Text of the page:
I'm probably wasting my time, if we're being frank. If you're actually reading this, you've probably already made up your mind about voting tomorrow. Hell, a lot of you have the option of early voting, so a lot of you may have already voted.
I don't. I just wanted to point that out. In Pennsylvania we don't have early voting, so the whole concept is especially foreign to me. We just get one day. Always have. Hopefully won't always in the future, but that's it. The first Tuesday in November is our only chance to make our voices heard in Pennsylvania. It makes it feel more consequential, perhaps.
It's our only chance.
So, like I said, if you're reading this, I'm probably not going to change your mind. On Friday I tried to reach out to the dedicated fence sitters. The ones who are deliberately not voting tomorrow. If you don't think there are people like that, you're mistaken. A lot of people consider the options, carefully weight them, and opt not to vote. The system and the people in it have ground them down. It's not, I believe, a lack of civil responsibility, but a lack of faith.
I was like that once. I didn't vote in 2000. I've regretted it ever since. It's not that my vote would have fixed the next eight years of misery I had to endure as a soldier in the Bush years. It's that I know if a few thousand people like me had thought differently, it would have a made a difference.
I've been wondering over the weekend about those words that I wrote on Friday. Why do I have such trouble expressing that you can be disappointed in the system, disappointed in the country even, but the only real voice you have for change is your vote? What is it that I find so hard to express about that?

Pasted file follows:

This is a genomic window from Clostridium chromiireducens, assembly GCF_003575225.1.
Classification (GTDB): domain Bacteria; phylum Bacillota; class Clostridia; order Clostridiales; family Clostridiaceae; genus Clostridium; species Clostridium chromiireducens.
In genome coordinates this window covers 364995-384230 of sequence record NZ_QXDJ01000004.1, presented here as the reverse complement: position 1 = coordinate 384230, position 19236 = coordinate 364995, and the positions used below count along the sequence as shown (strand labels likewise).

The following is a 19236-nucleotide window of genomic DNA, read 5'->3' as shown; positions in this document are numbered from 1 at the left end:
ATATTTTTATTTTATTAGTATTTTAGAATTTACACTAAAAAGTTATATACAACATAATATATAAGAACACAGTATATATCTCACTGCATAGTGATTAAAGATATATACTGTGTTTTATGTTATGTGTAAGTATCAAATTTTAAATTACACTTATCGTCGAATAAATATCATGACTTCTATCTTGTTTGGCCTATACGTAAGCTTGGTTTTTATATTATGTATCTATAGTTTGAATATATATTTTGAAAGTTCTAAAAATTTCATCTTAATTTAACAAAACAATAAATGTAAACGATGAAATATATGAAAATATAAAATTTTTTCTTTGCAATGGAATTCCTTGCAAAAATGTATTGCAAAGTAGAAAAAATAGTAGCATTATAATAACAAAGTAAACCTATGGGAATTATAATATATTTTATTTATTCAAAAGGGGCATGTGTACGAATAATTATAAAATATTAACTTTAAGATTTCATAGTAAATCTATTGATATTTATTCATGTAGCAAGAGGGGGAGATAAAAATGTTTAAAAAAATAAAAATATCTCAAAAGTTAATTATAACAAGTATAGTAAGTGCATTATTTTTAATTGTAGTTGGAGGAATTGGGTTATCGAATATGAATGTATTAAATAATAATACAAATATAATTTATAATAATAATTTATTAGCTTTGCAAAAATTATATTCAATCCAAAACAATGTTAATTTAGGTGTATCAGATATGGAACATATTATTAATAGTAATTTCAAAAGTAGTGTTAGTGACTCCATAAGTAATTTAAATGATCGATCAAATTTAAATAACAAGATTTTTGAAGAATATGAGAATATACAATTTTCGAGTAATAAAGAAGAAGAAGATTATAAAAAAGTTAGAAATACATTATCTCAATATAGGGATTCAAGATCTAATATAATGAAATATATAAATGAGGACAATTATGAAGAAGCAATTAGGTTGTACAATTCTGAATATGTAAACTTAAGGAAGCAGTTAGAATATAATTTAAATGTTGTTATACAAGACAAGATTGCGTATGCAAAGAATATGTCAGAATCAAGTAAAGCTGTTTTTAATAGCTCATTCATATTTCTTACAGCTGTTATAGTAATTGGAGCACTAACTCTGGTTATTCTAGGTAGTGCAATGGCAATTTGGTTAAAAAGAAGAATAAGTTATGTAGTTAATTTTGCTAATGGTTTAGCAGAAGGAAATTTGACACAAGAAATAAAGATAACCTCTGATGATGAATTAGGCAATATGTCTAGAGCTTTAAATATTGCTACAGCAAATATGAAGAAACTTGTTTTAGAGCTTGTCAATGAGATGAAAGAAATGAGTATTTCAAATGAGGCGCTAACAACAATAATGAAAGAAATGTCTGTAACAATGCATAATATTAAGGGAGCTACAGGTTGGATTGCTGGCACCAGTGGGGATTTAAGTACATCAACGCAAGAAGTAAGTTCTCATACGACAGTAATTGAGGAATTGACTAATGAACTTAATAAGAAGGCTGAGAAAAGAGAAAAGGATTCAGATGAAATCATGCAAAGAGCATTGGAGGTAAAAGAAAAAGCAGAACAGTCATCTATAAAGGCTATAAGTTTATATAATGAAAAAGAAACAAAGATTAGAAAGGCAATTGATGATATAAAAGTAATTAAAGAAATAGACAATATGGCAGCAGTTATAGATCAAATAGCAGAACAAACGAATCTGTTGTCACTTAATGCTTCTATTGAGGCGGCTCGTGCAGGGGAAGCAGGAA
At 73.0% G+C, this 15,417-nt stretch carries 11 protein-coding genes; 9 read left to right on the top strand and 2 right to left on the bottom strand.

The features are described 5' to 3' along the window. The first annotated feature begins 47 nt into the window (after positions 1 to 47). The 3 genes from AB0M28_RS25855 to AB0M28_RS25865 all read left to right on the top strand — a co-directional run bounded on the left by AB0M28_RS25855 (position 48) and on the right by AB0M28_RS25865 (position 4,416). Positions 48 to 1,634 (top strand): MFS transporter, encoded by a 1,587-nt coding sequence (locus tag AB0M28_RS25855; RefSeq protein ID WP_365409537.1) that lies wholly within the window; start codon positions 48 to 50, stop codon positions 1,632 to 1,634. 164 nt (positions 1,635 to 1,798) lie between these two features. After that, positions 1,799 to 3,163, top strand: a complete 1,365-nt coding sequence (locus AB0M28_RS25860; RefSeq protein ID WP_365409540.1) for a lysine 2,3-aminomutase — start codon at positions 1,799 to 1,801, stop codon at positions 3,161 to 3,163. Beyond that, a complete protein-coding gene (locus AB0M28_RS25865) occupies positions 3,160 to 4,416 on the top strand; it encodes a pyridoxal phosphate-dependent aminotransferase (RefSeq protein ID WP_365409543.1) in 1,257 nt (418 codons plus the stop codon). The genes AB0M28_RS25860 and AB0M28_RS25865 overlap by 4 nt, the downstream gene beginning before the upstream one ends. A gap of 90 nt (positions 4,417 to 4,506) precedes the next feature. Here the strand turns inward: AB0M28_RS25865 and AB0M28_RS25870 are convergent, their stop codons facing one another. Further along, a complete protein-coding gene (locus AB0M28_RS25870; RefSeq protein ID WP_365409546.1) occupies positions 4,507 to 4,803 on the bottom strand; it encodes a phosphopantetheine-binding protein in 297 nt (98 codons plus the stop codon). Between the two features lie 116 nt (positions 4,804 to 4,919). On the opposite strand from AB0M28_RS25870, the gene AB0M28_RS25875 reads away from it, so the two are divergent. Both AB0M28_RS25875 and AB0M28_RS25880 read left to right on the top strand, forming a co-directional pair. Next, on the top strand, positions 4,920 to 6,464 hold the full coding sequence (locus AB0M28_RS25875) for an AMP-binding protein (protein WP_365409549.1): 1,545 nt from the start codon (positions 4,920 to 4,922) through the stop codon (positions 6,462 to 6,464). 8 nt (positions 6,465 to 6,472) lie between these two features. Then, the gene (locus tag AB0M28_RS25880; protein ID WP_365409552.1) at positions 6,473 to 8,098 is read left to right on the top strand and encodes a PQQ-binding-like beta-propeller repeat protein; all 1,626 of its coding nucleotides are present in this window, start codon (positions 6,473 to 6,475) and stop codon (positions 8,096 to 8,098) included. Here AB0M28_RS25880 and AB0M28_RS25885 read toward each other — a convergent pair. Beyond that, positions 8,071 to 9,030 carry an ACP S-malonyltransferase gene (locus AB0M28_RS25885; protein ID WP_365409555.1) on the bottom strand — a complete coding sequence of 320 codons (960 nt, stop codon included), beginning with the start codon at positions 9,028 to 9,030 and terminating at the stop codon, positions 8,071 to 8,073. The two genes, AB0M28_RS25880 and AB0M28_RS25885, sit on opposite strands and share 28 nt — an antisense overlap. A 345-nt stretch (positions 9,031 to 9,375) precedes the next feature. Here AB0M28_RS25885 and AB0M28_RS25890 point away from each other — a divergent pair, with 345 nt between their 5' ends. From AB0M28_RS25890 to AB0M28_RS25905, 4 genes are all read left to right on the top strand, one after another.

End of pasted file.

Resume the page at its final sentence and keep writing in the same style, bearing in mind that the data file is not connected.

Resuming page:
And it came to me this weekend. If everyone voted, the abuses inherent in the system would melt away.
Don't like the two-party system? If everyone voted, third parties would have a far greater market share, and we would probably have a coalition government.
Don't like the abuses of the primary process? Imagine if everyone voted. There'd be no insurgent Trumps slipping through the cracks on the backs of a few firebrands. Primaries would mirror generals, and our candidates would all be much more moderate.
Don't like gerrymandering? Imagine if it didn't matter how you packed or cracked a district, because everyone in it was voting. Voters would be forced to choose their representatives rather than representatives choosing their voters.
Voter apathy is a tool. That's what bothers me about it. The disingenuous bastards with the reptile smiles want you to believe it's all pointless and fixed and the outcome is determined in advance. And the more you believe that, the more it is. The less you engage, the more they can push you out. You may think not voting is a well-considered choice, but it's really some asshole using you.
In the Australian system, voting is mandatory. If you don't vote you pay a fine. They also have the option to vote "no choice." I'd feel a million times better about Americans who walked into the voting booth and had the option to choose no one than the people who feel morally obligated to sit out every election.